Barring injury, Choo is largely an everyday player, so there shouldn't be much concern about who will back him up. Still, in the event that he needs an off-day, there is little cause for worry, as the Tribe has plenty of outfield depth with Shelley Duncan, Austin Kearns, and possibly Trevor Crowe or Jordan Brown in the mix.
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Two years ago, center field was the least troublesome spot on the field for the Indians. Now, it's among the most worrisome. Fallen hero Grady Sizemore has finally been pronounced fully recovered from the knee injury that has plagued him for two seasons. But no one really knows yet whether he's returned to form 100%.
The microfracture surgery Sizemore had at the end of the 2010 season required a lengthy rehab program, and Sizemore has just recently been cleared to resume all baseball activities—he took batting practice for the first time this past Saturday at the Indians' training complex in Arizona.
Supposedly the results of this surgery should be well worth the long wait and have finally fixed the problem that plagued Sizemore's knee for good. What we unfortunately don't know yet is whether this means Sizemore is capable of showing he's still the same guy who in 2008 posted a 30/30 season and was among the best center fielders in baseball.
It will be months before we can determine whether this is possible, but say this for Sizemore: he's one of the hardest-working, most focused and determined players in the game. His effort level and dedication are off the charts. If there's anyone who can fully return to form after two injury-plagued seasons, it's this guy.
One caveat as we enter Spring Training: the Indians are very, very conservative about rehab and return from injury. If there is any doubt about whether Sizemore is at 100% going into Opening Day, he will start 2011 on the DL, in which case Michael Brantley will slide over to center field from left field, and Austin Kearns will man the left side of the outfield until the team is certain that Sizemore is up to the task.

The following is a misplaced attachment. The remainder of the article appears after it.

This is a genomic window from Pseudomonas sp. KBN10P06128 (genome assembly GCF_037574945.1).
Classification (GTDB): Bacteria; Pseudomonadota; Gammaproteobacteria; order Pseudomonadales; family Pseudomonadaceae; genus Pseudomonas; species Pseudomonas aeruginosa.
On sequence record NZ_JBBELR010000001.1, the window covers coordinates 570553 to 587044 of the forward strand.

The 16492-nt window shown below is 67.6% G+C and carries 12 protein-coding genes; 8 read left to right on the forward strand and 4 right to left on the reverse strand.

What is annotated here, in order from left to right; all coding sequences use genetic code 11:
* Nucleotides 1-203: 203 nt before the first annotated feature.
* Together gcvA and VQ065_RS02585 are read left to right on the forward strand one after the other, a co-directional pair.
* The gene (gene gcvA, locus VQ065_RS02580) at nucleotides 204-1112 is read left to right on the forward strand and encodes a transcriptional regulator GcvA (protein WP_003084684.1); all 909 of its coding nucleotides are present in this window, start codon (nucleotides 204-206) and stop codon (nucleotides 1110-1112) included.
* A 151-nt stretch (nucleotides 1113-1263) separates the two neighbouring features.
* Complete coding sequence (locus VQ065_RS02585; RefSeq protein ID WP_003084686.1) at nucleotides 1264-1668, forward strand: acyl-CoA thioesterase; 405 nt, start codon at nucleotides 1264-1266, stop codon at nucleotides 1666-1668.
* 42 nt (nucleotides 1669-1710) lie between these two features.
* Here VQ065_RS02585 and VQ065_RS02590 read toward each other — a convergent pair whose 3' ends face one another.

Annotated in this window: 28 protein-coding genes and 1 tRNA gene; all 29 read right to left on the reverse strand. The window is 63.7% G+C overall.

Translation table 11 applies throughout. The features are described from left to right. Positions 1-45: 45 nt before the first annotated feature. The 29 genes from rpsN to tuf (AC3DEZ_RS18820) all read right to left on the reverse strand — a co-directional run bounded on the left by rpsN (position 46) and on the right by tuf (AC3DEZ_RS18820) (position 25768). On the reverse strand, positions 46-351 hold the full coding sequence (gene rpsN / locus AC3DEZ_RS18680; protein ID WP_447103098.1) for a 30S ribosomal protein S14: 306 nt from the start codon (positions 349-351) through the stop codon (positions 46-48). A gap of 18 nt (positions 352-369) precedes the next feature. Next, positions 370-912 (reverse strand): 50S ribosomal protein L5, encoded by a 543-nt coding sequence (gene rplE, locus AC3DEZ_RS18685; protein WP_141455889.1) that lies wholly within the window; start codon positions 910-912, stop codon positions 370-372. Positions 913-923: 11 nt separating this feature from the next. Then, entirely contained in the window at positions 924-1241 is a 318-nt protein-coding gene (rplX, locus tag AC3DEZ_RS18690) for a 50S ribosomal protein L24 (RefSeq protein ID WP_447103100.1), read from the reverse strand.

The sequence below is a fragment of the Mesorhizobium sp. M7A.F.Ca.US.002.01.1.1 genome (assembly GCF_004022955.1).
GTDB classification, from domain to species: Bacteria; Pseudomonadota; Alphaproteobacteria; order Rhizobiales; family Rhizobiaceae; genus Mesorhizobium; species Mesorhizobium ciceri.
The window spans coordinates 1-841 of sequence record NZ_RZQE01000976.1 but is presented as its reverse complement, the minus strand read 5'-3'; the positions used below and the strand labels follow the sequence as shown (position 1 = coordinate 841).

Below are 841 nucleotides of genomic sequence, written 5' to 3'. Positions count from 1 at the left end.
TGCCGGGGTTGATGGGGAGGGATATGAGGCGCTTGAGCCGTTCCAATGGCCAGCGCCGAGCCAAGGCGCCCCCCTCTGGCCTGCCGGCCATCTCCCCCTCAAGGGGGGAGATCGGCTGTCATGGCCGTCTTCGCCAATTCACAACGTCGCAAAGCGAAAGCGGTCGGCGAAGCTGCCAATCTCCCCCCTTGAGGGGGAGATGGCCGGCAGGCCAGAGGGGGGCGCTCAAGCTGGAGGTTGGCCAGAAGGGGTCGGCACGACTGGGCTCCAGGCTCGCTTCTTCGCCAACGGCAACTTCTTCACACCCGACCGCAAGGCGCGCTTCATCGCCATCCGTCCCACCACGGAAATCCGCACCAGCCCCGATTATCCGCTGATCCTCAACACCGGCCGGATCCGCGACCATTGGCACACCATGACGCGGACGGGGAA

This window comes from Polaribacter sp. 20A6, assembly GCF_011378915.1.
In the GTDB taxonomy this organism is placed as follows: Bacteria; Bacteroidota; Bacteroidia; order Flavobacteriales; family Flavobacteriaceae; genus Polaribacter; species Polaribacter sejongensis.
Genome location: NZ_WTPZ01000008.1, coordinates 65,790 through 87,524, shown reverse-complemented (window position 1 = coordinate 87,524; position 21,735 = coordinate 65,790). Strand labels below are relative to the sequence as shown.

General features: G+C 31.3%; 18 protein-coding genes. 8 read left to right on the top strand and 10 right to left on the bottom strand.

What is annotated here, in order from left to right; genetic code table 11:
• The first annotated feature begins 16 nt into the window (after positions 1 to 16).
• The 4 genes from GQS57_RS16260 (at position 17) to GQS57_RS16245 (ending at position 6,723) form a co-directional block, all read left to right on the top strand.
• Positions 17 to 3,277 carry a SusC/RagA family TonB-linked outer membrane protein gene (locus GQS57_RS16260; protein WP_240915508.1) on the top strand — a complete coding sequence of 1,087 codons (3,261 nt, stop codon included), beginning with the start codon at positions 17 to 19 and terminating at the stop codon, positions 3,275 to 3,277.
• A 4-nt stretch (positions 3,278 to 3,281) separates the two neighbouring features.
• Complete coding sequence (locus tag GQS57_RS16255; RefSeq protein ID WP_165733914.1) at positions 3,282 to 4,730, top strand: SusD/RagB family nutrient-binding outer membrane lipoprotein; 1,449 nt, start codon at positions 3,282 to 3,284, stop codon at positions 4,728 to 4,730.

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Entering Spring Training, Michael Brantley appears to have a lock on the left field job for 2011.
Brantley wowed the team and the fans when he made his debut in late 2009, where he hit .313 in 28 games and flashed some impressive leather in the outfield. In 2010, it appeared the honeymoon was over as Brantley struggled both in the field and at the plate, and was even sent down to Triple-A to work on his fundamentals.
Whether Brantley can truly handle the starting job day in and day out remains to be seen, but he did appear to improve significantly at the end of last season when he returned from the minors. He made far fewer mental errors in the outfield and seemed to have stopped pressing so much at the plate.
There's also a rumor going around that the Indians may bring Kenny Lofton to camp this spring to help Brantley continue to improve in the field and at the plate, and to help him turn his impressive pure speed into greater success on the base paths.
At the risk of sounding overly optimistic, I think Brantley will be able to deliver and prove he's worthy of the starting job in left field this season. And if his struggles continue, the Indians have a great insurance policy in bench outfielder Austin Kearns, who could take over the day-to-day left field duties if necessary.